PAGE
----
Dousing inflamed, irritated skin in aloe vera is far from groundbreaking. We’ve all been there: You fell asleep in the sun, forgot to reapply your sunscreen, and woke with a painful, blistering sunburn across your chest. Naturally, you reach into your medicine cabinet and pull out the giant bottle of aloe vera you purchased the last time this happened, slather it on, and — aaah — sweet relief: The cooling, soothing sensation of the aloe helps alleviate that throbbing, stingy sunburn.
Like many, I’ve long relied on aloe vera to combat the aftereffects of summer carelessness. But after seeing the ingredient pop up more and more in everyday skin-care products (from reputable and efficacious brands like Cosrx and Skinceuticals), I wondered if aloe could work on more than just sunburns.
Recently, I decided to level up from my regular, over-the-counter gentle retinol to a more intense, prescription .025 percent Tretinoin. Retinoids, particularly those that are prescription strength, have a reputation for initially causing flakiness and redness until your skin eventually builds up a tolerance. Knowing how well aloe worked on my sun-inflicted irritations, I figured it would be the perfect ingredient to incorporate into my routine to combat retinol-induced sensitivity.
As always, I took to the internet to sleuth on skin-care sub-Reddits and magazines for the best aloe-vera-infused products. But it didn’t take long to uncover something unexpected: While aloe vera gel is considered a household staple and, to many, the gold standard for treating sunburns, there actually isn’t much scientific data backing up the claims behind its skin-repairing properties. After years of trusting the ingredient in some of my most painful and intense skin crises — like the infamous Miami, sunglass-shaped burn of 2013 — was it possible that, all this time, aloe vera had just been a product of good cosmetic marketing? Did aloe vera even do anything?
According to Dr. Lucy Chen, a board-certified dermatologist based in Miami, while aloe vera’s healing properties don’t have as much scientific backing as, say, panthenol or retinoids, its anecdotal evidence, particularly around its skin-soothing and -hydrating capabilities, is plentiful. Because of aloe vera’s high moisture count and cooling propensity, Dr. Chen explained that it’s a great candidate for reducing mild to moderate sunburn pain and inflammation, as well as delivering hydration to the affected area. In addition, Dr. Chen says that aloe vera contains a naturally occurring salicylic acid — this, in combination with its anti-inflammatory properties, is why it often pops up in gentle, acne-fighting products geared toward sensitive skin types. In short: Is aloe vera going to rapidly heal wounds or transform serious burns overnight? Probably not. But does it have moisturizing and calming benefits that can help ease irritation or inflammation? Yes.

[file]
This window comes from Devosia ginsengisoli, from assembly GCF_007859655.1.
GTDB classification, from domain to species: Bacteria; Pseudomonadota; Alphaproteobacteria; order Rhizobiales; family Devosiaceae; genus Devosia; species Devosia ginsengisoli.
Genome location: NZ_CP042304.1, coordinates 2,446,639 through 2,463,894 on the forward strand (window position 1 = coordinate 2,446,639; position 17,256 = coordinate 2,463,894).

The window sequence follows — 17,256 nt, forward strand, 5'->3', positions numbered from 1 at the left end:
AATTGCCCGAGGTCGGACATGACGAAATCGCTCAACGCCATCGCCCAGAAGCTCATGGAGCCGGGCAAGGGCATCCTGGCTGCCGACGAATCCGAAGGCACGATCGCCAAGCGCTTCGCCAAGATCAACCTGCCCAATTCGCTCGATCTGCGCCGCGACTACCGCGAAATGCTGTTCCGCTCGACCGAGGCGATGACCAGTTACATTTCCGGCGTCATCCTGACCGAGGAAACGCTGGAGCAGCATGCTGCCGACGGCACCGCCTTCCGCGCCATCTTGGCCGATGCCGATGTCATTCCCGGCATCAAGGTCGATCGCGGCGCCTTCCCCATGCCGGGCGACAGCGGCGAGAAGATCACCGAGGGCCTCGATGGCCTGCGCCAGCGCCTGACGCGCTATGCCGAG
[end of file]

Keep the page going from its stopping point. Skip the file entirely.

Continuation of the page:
As far as my retinoid journey goes, Dr. Chen agreed that aloe vera’s cooling ability and mild antibacterial benefits could likely help with the sensitivity and purging that comes with skin retinization. But, naturally, I had to confirm that the product I’d been eyeing was up to her standards. Dr. Chen explained that while, in general, 100 percent aloe vera formulas have the highest potential for efficacy (formulated products don’t often have a large quantity in it), the ISNTREE Aloe Soothing Gel incorporated a cocktail of trusted and research-backed ingredients such as panthenol, glycerin, and allantoin that — in tandem with the aloe vera — could help maximize the soothing and and anti-inflammatory benefits of the formula. Together, the ingredients in ISNTREE’s Aloe Soothing Gel work together to trap in water (reducing flakiness and dehydration), protect our barrier (which helps our skin restore itself), and deliver anti-inflammatory benefits (which can help calm redness, sensitivity, and itchiness).
Retinoids work by increasing our skin’s cell turnover, encouraging our body to slough off dead skin cells at a rapid pace. Oftentimes, your skin has shed cells before the new, fresh, baby ones are ready to come to the surface — this can leave your skin vulnerable, resulting in redness, dryness, and irritation. However, the humectants and vitamins in ISNTREE’s Aloe Soothing Gel provide anti-inflammatory and deeply quenching benefits that help keep your skin protected during this window of time. I’ve found this formula is doubly helpful with initial skin retinization when applied before the tretinoin — that way, it also creates a cushion of moisture that acts as a buffer between your skin and the retinoid. Since it’s a gel formula rather than a thick cream, the product sinks quite quickly into the skin and my tretinoin glides over on top — there’s no clumping or pilling. After applying the aloe soothing gel and a teeny-weeny bit amount of tretinoin, I follow it up with a rich, ceramide-packed moisturizer (I’ve been using the CeraVe Moisturizing Cream, per my dermatologist’s recommendation). With this method, I have been able to finally integrate a prescription-strength retinoid into my routine without fear of looking like Freddy Krueger in the morning.
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